What the world needs now is the Sisterhood of Superwomen…
It seems like the perfect time with Wonder Woman hitting the big screen this week, to talk about the newly released The Spectacular Sisterhood of Superwomen: Awesome Female Characters from Comic Book History! The book that is all about the Superwomen that have had impacted the world of comics for decades.
The history *but like the cool mom of history* book is broken down by the decades and features a detailed descriptions of some of the super ladies that shaped the comic world. As a history nerd, it is truly fascinating to see how the world of comics for the female characters, writers, creators, and illustrators change from decade to decade. And while we should be celebrating how far we have come, I did mention that after being around for 76 years, Wonder Woman is finally getting her own solo film this week, there is still so much we have to hope and look forward to.
The Spectacular Sisterhood of Superwomen: Awesome Female Characters from Comic Book History is the perfect gift for yourself or a friend and will look great on any geek’s coffee table (that is exactly where my copy is hanging out)!
So we should cheers our past, present, and future super lady creators and supporters!
Speaking of celebrating, we were able to chat with The Spectacular Sisterhood of Superwomen: Awesome Female Characters from Comic Book History author, Hope Nicholson, about the book, comics, and duh Superwomen! Check out the interview below…
AGtM: Your past work includes publishing The Secret Loves of Geek Girls and the re-release of Fashion in Action, was working on The Spectacular Sisterhood of Superwomen a natural progression for you professionally and personally?
HP: I think it was more of a spinoff of the history work I had done on the Canadian comics scene (ie. in books like Nelvana of the Northern Lights and Brok Windsor), very similar type of deep dives, the only difference is for this project, I was doing it every day for dozens of comics instead of concentrating on just one!
AGtM: What was the research process like for this book and how did you decide what super ladies to include?
HP: I had a large spreadsheet where I wrote down potential characters, with different meta data for each, ie. what year they premiered, what publisher they were under, what genre of comics they were. The idea was to take a sampling of them to showcase the breadth of comics, but it’s by no means an exhaustive list! I wanted to make sure for example, even though we call them superwomen in the title, that we didn’t focus TOO much on superheroes, and on Marvel/DC. There’s been a lot of great publishers, big and small, outside of these two and I’ve been very happy to include works that have been largely forgotten.
AGtM: For me personally when I was reading the book I thought the most dramatic evolution for women in comic came between 1960s and 1970s, what surprised you the most from decade to decade?
HP: I think I was mostly surprised that the 1930s were so saucy! Though I shouldn’t have been so surprised, since I’ve been a fan of pre-code films from that time period, it makes sense the comics were equally scandalous!
I agree as well, I think the rise of the women’s movement in the 1970s had a great impact on the comic industry at the time. It seemed to go backwards a bit though after this…
AGtM: Which decade do you believe was the most powerful for women in this industry?
HP: There are parts in the 1940s, when more female artists had creative jobs in the comics industry (due to the war) but I think that the rise of women’s collectives in the 1970s also had a powerful effect, since it was women making comics for women. And then in the last few decades, the rise of webcomics and the gender parity there has been really great to see. I think that this decade is the best for industry, but it’s a hard call.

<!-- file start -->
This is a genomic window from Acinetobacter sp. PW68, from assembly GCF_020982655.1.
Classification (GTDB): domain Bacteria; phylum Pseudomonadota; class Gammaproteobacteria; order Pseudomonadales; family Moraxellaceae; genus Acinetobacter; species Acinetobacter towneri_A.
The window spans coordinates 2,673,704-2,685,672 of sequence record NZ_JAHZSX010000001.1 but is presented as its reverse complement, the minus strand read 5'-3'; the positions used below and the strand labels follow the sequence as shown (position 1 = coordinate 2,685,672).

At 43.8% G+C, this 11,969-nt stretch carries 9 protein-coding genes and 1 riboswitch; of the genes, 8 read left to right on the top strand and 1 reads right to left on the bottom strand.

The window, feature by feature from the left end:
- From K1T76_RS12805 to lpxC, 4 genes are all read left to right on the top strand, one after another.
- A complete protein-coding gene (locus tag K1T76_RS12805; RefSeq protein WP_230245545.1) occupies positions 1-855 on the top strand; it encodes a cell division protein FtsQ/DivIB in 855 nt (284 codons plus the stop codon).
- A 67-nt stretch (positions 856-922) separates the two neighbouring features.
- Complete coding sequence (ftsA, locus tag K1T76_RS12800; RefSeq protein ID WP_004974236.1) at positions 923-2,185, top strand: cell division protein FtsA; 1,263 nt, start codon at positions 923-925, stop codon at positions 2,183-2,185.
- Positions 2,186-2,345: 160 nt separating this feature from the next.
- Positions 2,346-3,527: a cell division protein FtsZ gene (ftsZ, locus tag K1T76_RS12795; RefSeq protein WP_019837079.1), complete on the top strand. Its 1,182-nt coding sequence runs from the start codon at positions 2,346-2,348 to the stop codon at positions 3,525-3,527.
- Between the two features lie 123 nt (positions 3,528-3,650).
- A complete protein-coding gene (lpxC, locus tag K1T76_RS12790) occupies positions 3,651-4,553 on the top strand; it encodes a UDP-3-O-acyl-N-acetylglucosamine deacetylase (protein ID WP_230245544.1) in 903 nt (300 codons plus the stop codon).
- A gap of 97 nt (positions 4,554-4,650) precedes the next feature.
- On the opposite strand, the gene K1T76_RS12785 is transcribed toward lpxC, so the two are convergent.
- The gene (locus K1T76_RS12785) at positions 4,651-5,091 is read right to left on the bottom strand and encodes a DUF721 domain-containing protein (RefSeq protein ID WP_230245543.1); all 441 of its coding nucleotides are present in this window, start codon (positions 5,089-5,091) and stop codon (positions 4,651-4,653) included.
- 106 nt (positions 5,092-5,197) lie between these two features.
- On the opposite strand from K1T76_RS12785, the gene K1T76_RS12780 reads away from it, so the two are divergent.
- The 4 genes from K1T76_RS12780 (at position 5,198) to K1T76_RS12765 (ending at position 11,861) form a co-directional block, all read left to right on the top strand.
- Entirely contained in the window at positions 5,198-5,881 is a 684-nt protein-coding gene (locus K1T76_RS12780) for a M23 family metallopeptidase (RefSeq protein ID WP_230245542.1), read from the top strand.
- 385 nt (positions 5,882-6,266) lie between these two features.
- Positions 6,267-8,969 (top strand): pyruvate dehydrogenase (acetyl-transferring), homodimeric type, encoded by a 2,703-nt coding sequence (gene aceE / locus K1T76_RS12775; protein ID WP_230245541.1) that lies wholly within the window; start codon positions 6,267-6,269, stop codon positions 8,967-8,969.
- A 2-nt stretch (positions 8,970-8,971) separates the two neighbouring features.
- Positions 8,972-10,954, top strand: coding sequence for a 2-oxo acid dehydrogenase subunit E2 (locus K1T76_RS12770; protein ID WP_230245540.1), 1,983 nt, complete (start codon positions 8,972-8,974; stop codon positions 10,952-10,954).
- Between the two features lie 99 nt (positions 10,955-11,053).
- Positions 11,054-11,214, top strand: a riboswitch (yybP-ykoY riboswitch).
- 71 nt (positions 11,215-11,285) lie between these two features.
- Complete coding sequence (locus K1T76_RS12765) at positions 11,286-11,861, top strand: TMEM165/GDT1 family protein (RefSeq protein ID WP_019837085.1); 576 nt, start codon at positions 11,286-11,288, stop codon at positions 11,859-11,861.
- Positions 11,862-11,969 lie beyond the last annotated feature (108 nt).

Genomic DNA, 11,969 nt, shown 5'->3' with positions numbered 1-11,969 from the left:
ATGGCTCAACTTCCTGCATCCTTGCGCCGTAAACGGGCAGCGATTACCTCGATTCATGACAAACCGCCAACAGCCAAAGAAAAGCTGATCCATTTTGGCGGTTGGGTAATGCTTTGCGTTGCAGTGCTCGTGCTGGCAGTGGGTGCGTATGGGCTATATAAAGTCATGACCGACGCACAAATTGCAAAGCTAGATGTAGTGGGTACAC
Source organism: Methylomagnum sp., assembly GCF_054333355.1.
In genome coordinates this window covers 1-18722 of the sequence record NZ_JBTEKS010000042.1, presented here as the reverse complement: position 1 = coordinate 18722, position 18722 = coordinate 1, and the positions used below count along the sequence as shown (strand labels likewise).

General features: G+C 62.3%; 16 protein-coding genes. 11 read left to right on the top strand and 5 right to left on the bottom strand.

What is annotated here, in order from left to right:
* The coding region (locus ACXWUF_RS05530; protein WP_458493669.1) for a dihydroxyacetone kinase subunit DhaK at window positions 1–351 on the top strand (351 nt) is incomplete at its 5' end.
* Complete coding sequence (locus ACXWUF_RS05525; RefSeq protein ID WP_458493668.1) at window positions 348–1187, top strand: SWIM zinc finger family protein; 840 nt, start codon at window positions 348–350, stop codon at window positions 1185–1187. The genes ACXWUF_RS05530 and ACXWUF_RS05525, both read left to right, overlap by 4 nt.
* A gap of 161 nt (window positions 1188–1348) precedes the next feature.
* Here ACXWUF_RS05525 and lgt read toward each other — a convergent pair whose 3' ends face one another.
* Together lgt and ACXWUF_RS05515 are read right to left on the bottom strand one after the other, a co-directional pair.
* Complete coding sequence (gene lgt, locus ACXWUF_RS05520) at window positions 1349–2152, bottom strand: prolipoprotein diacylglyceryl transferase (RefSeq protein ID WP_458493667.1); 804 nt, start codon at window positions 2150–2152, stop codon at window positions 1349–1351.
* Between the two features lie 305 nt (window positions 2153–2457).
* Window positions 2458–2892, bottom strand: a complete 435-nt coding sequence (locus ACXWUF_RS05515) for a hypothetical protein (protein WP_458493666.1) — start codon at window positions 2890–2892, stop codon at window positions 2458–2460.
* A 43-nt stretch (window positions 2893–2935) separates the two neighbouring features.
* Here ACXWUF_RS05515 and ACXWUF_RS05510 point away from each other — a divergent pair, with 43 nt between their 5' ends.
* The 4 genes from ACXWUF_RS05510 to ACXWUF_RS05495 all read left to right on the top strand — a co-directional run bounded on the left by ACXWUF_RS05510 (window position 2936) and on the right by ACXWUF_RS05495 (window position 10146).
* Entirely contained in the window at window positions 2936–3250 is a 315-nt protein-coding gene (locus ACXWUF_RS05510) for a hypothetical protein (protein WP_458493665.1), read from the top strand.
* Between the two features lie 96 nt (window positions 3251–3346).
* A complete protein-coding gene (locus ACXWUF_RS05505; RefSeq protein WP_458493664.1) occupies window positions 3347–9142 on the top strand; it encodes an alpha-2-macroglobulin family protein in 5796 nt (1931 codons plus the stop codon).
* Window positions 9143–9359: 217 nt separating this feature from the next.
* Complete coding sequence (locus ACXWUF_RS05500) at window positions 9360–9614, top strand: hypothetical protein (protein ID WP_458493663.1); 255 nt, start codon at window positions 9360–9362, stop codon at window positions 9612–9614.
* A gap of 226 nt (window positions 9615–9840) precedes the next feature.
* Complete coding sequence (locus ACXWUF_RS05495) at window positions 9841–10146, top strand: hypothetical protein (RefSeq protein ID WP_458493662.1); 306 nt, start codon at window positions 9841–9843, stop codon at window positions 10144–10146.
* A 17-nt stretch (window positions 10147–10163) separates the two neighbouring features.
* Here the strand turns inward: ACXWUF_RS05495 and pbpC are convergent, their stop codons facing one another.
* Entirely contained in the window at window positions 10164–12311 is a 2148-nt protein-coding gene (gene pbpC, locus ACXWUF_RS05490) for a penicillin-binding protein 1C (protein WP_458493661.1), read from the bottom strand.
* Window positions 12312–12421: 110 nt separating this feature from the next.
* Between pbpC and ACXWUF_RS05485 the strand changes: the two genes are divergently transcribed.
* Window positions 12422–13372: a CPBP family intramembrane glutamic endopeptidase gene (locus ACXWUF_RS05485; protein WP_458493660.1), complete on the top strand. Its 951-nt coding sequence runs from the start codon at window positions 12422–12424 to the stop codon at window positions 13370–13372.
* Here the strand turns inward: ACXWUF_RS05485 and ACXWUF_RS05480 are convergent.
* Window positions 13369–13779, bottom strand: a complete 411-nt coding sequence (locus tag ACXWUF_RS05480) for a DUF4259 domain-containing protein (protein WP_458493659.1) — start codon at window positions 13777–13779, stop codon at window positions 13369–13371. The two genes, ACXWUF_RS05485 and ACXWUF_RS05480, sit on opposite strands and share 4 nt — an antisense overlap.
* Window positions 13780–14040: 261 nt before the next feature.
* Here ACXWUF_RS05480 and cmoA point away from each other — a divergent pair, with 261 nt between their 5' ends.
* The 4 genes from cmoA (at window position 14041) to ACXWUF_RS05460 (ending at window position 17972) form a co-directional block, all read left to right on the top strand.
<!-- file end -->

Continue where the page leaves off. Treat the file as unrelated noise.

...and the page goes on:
HP: I dunno! Timothy O’Donnell did all of that! I just endlessly sourced visual references (both in terms of scans and in terms of license requests) then he made magic with them.
AGtM: Now with comics being taught in schools do you have hopes that this book will be used for college courses?
HP: Oh gosh. Not really! I wouldn’t have said vulva, tits, and hymen so often if I had thought schools would use it! They’d probably be better off with Trina Robbin’s more extensive histories like Pretty In Ink.
AGtM: Though we have come far when it comes to women in comics, what is your dream for females in this medium?
HP: Well I want to see men and women working in all different comic book genres and formats. That means more women working in horror and action. More men doing fashion and romance. An end to women in comics panels, and not a single all-male panel ever again for other topics.
AGtM: Who is your all time favorite super lady?
HP: Probably Dazzler! But only in her first series. I liked that she was like me, struggling, with an unrealistic dream (though at age 7 I didn’t know that was where I’d be!) plus she had really cool friends.
AGtM: What character, creator, artist, etc inspired you the most while writing this book?
HP: Well Trina Robbins again probably! Not only did she start off a whole MOVEMENT of underground comics in the 1970s, but she’s the foremost historian of female representation in comics. Without her work breaking down the walls with a hammer, I couldn’t come by with my chisel and find some of these strange gems!
AGtM: Finally what is next for you?
HP: Writing/history wise, I’m not sure! I focus a lot on my publishing company, and we’re doing a few things in the next several months. A zine follow up to Secret Loves of Geek Girls, a Gothic Romance comics anthology, an adaptation of the NFB film Window Horses, and the upcoming Habibi Muslimah love anthology. It’ll be a busy year!
The Spectacular Sisterhood of Superwomen: Awesome Female Characters from Comic Book History is currently anywhere you get your books!